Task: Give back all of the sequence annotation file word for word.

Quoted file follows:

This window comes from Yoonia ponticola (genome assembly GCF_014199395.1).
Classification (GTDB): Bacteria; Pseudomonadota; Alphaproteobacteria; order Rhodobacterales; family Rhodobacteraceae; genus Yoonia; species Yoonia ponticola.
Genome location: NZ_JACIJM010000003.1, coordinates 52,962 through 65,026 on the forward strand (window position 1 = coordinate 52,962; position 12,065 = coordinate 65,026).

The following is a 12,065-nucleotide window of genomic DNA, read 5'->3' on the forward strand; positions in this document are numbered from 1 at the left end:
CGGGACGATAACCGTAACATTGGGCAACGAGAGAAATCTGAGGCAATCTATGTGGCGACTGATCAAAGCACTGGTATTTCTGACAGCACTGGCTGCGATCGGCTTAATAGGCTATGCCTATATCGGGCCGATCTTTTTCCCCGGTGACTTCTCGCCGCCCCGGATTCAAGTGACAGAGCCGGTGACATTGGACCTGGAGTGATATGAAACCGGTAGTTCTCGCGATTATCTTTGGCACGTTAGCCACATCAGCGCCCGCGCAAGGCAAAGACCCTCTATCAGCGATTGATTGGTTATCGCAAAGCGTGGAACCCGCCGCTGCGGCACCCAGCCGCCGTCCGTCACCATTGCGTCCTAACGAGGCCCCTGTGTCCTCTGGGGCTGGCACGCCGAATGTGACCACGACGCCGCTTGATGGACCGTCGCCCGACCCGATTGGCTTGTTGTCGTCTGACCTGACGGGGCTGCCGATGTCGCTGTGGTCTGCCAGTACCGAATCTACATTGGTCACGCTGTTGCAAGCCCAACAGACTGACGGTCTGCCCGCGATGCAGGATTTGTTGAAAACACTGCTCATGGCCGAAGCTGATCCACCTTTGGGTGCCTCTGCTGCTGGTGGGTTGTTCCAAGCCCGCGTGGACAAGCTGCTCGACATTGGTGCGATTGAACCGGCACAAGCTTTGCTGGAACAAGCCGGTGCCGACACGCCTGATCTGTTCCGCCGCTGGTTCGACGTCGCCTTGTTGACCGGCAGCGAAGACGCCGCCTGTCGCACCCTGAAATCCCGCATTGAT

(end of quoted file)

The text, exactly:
This window comes from Yoonia ponticola (genome assembly GCF_014199395.1).
Classification (GTDB): Bacteria; Pseudomonadota; Alphaproteobacteria; order Rhodobacterales; family Rhodobacteraceae; genus Yoonia; species Yoonia ponticola.
Genome location: NZ_JACIJM010000003.1, coordinates 52,962 through 65,026 on the forward strand (window position 1 = coordinate 52,962; position 12,065 = coordinate 65,026).

The following is a 12,065-nucleotide window of genomic DNA, read 5'->3' on the forward strand; positions in this document are numbered from 1 at the left end:
CGGGACGATAACCGTAACATTGGGCAACGAGAGAAATCTGAGGCAATCTATGTGGCGACTGATCAAAGCACTGGTATTTCTGACAGCACTGGCTGCGATCGGCTTAATAGGCTATGCCTATATCGGGCCGATCTTTTTCCCCGGTGACTTCTCGCCGCCCCGGATTCAAGTGACAGAGCCGGTGACATTGGACCTGGAGTGATATGAAACCGGTAGTTCTCGCGATTATCTTTGGCACGTTAGCCACATCAGCGCCCGCGCAAGGCAAAGACCCTCTATCAGCGATTGATTGGTTATCGCAAAGCGTGGAACCCGCCGCTGCGGCACCCAGCCGCCGTCCGTCACCATTGCGTCCTAACGAGGCCCCTGTGTCCTCTGGGGCTGGCACGCCGAATGTGACCACGACGCCGCTTGATGGACCGTCGCCCGACCCGATTGGCTTGTTGTCGTCTGACCTGACGGGGCTGCCGATGTCGCTGTGGTCTGCCAGTACCGAATCTACATTGGTCACGCTGTTGCAAGCCCAACAGACTGACGGTCTGCCCGCGATGCAGGATTTGTTGAAAACACTGCTCATGGCCGAAGCTGATCCACCTTTGGGTGCCTCTGCTGCTGGTGGGTTGTTCCAAGCCCGCGTGGACAAGCTGCTCGACATTGGTGCGATTGAACCGGCACAAGCTTTGCTGGAACAAGCCGGTGCCGACACGCCTGATCTGTTCCGCCGCTGGTTCGACGTCGCCTTGTTGACCGGCAGCGAAGACGCCGCCTGTCGCACCCTGAAATCCCGCATTGAT